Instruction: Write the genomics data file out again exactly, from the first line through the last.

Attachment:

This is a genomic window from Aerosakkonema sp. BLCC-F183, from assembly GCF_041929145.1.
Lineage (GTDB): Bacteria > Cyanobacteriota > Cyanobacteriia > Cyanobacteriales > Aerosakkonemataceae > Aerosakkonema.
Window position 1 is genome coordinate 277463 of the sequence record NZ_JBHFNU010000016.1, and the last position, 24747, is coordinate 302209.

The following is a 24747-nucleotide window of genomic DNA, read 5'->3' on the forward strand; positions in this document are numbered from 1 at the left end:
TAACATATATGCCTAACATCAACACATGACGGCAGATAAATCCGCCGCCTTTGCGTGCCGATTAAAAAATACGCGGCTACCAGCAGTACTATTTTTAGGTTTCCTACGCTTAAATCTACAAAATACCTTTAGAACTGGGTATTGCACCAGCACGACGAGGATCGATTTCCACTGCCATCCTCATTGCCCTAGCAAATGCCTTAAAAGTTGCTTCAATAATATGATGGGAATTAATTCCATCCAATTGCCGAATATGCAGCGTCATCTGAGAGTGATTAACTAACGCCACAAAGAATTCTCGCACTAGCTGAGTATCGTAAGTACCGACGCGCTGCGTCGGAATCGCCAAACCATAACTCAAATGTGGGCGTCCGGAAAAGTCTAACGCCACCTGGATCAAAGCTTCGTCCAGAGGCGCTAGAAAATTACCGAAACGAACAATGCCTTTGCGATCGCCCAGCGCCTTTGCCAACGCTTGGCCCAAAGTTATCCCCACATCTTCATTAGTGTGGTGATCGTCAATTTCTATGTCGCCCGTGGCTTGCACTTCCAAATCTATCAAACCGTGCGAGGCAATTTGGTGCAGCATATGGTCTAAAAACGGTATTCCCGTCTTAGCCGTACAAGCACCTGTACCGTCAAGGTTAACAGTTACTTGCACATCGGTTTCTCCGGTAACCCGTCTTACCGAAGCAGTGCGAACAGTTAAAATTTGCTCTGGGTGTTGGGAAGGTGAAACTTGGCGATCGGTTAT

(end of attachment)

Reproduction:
This is a genomic window from Aerosakkonema sp. BLCC-F183, from assembly GCF_041929145.1.
Lineage (GTDB): Bacteria > Cyanobacteriota > Cyanobacteriia > Cyanobacteriales > Aerosakkonemataceae > Aerosakkonema.
Window position 1 is genome coordinate 277463 of the sequence record NZ_JBHFNU010000016.1, and the last position, 24747, is coordinate 302209.

The following is a 24747-nucleotide window of genomic DNA, read 5'->3' on the forward strand; positions in this document are numbered from 1 at the left end:
TAACATATATGCCTAACATCAACACATGACGGCAGATAAATCCGCCGCCTTTGCGTGCCGATTAAAAAATACGCGGCTACCAGCAGTACTATTTTTAGGTTTCCTACGCTTAAATCTACAAAATACCTTTAGAACTGGGTATTGCACCAGCACGACGAGGATCGATTTCCACTGCCATCCTCATTGCCCTAGCAAATGCCTTAAAAGTTGCTTCAATAATATGATGGGAATTAATTCCATCCAATTGCCGAATATGCAGCGTCATCTGAGAGTGATTAACTAACGCCACAAAGAATTCTCGCACTAGCTGAGTATCGTAAGTACCGACGCGCTGCGTCGGAATCGCCAAACCATAACTCAAATGTGGGCGTCCGGAAAAGTCTAACGCCACCTGGATCAAAGCTTCGTCCAGAGGCGCTAGAAAATTACCGAAACGAACAATGCCTTTGCGATCGCCCAGCGCCTTTGCCAACGCTTGGCCCAAAGTTATCCCCACATCTTCATTAGTGTGGTGATCGTCAATTTCTATGTCGCCCGTGGCTTGCACTTCCAAATCTATCAAACCGTGCGAGGCAATTTGGTGCAGCATATGGTCTAAAAACGGTATTCCCGTCTTAGCCGTACAAGCACCTGTACCGTCAAGGTTAACAGTTACTTGCACATCGGTTTCTCCGGTAACCCGTCTTACCGAAGCAGTGCGAACAGTTAAAATTTGCTCTGGGTGTTGGGAAGGTGAAACTTGGCGATCGGTTAT